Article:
Cory Booker projected winner of NJ Senate race
posted at 10:01 pm on October 16, 2013 by Mary Katharine Ham
And, with that, another Democratic vote in the Senate. CNN:
CNN projects Cory Booker will defeat Republican Steve Lonegan to win the special election to fill the remaining 15 months of the late Sen. Frank Lautenberg’s term. Booker, mayor of Newark, New Jersey, will be the second African-American in the current Senate and returns the seat to Democratic hands.
No doubt, this is true:
"Oh thank God. Get me out of here." —Jeff Chiesa, probably.
— Byron Tau (@ByronTau) October 17, 2013
With 70 percent reporting, the spread is Cory Booker 56, Steve Lonegan 43. Now, the state that’s sending Booker to the Senate with a 12-point margin will send Chris Christie back to the governor’s office with a 20+-point margin. Hey, it’s New Jersey. Its favorite son is a millionaire who sings about the working man’s plight. It’s a place of contradictions, a riddle wrapped in an enigma, dipped in marinara sauce.
I would have liked to have seen a little tighter margin, but Booker was always almost certain to win. The goal of giving him a decent opponent was, more than anything, to take some of the sheen off this media darling. With tremendous help from the reporting of Eliana Johnson, this race did some of that, revealing Booker’s exaggerations and imaginary friends in his tales of Newark heroism:
Booker’s tales of his trials and travails on the streets of Newark, the city that twice elected him mayor, are familiar, and they have helped to breed an almost mythological aura around the Stanford, Oxford, and Yale graduate. He did, after all, rescue a woman from a burning building last year, sustaining burns in the process. But sources tell National Review Online that the central character in one of Booker’s oft-repeated stories — T-Bone, the drug pusher who the mayor has said threatened his life at one turn and sobbed on his shoulder the next — is a figment of his imagination, even though Booker has talked about him in highly emotional terms and in great detail.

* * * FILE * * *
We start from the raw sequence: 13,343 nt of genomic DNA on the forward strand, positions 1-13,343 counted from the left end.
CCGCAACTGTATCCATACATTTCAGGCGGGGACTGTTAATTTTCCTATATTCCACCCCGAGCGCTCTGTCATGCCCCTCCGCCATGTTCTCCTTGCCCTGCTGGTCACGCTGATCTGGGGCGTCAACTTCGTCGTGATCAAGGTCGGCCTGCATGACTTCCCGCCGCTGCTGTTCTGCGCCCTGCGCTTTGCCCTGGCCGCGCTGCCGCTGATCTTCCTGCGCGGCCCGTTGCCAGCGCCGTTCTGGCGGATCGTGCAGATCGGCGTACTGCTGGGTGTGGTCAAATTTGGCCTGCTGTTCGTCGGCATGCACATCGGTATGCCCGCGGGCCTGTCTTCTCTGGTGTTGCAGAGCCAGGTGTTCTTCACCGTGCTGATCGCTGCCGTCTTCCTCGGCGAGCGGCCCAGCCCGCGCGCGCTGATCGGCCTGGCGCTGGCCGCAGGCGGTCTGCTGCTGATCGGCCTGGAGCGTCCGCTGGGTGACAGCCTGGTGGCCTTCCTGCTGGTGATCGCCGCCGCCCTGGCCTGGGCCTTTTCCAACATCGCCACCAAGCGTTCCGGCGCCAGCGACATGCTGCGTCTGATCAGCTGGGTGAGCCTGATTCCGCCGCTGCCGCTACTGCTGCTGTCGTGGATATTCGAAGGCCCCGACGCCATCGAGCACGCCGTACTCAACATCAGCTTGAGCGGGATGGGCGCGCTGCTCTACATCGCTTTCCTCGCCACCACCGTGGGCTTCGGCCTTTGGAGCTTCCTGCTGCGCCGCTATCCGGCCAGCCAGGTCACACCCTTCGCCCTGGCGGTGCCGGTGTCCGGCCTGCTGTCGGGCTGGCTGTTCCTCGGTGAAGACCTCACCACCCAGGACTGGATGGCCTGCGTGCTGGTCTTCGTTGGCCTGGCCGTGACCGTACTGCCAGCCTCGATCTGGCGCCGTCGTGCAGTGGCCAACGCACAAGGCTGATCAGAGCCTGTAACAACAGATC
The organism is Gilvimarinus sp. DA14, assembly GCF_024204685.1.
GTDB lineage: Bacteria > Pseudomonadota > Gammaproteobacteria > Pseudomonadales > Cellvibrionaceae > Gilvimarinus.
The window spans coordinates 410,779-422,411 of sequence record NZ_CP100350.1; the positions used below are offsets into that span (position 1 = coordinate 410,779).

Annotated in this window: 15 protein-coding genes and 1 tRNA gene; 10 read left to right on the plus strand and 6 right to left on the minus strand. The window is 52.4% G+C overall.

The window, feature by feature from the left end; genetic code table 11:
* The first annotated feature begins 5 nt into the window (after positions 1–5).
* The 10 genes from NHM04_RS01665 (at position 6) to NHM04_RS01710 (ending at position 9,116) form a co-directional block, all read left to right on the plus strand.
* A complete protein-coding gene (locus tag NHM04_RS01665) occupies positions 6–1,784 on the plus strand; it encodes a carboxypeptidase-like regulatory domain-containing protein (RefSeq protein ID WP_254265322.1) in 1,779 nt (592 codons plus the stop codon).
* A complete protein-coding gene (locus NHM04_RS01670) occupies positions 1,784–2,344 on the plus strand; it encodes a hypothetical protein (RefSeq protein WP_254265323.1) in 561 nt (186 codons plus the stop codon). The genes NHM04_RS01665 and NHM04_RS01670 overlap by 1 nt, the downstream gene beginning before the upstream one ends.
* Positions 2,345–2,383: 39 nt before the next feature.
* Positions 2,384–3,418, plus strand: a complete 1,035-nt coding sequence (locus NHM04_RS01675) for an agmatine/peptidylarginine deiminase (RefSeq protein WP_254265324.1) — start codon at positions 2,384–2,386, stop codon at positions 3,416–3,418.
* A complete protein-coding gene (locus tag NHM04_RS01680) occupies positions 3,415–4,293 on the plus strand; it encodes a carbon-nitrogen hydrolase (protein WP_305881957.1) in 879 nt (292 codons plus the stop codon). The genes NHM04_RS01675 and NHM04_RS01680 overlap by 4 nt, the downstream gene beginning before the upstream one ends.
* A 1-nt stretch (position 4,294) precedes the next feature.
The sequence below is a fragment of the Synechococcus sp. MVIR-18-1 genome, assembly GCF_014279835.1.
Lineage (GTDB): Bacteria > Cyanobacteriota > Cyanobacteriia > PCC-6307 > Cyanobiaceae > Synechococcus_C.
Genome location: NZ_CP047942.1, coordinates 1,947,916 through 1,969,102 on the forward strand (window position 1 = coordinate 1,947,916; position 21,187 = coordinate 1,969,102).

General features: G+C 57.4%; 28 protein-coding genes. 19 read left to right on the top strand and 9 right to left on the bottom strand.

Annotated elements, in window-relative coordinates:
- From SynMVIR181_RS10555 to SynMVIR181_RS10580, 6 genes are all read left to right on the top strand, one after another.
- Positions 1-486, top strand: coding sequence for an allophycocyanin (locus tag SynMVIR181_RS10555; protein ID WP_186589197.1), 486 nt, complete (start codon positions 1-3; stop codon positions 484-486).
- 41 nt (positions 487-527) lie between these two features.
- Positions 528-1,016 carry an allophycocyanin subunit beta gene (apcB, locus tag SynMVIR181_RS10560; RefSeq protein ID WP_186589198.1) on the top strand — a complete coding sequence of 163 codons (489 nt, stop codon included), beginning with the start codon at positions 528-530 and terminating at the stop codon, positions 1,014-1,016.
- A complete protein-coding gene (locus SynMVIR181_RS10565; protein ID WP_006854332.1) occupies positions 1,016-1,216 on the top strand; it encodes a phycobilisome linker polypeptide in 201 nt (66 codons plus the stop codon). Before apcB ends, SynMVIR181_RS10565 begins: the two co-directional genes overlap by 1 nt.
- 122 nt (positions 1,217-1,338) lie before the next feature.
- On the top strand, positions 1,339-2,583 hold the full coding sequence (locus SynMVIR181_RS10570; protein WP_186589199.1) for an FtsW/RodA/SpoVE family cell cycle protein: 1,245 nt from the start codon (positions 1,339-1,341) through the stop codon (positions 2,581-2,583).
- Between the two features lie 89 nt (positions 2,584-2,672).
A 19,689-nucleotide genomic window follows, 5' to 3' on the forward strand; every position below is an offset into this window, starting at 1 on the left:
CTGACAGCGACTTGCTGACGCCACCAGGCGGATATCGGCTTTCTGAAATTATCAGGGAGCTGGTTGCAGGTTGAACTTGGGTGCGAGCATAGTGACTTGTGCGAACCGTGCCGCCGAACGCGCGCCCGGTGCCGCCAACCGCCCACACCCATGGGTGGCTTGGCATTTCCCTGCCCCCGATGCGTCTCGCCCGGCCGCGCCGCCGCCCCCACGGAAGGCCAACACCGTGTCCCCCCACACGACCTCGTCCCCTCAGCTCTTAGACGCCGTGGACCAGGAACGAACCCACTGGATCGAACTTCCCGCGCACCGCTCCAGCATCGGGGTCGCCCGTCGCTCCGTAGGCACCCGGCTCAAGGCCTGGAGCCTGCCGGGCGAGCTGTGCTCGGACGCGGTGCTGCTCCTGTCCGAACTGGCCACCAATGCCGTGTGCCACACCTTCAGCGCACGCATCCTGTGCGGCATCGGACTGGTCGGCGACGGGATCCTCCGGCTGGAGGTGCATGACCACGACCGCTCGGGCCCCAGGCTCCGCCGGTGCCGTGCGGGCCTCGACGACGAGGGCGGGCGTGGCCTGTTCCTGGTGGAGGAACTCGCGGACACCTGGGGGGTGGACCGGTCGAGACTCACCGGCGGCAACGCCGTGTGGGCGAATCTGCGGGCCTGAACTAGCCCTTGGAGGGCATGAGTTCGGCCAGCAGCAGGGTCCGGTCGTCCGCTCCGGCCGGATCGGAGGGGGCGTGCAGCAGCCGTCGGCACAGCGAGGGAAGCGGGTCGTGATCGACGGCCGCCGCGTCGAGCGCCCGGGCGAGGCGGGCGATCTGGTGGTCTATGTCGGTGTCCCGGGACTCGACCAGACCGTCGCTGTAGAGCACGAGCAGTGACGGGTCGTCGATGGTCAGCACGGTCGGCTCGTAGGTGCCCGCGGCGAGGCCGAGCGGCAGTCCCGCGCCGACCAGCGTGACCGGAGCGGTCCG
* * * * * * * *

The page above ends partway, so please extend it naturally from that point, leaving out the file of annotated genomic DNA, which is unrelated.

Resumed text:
The revelation that the 15-year-old son of campaign contributor Jeff Zucker was on the board of a Booker co-founded start-up also offered a story to sully the two-dimensional heroic Booker narrative we’ve gotten up until now. And, as we all know an appealing two-dimensional narrative gone unchecked can be a dangerous thing. We’ve got one as president.
Update: Lynsie Lee, the single Booker’s online buddy and self-described “stripper model weirdo,” gave him a public congratulations. With her boobs. Content warning, in case you didn’t gather that, though I think Twitter makes you opt in to graphic images, so this should be pre-censored for you even if you click through. Do with that what you will.
Update: Results are here, though I don’t think they’re changing much.
Breaking on Hot Air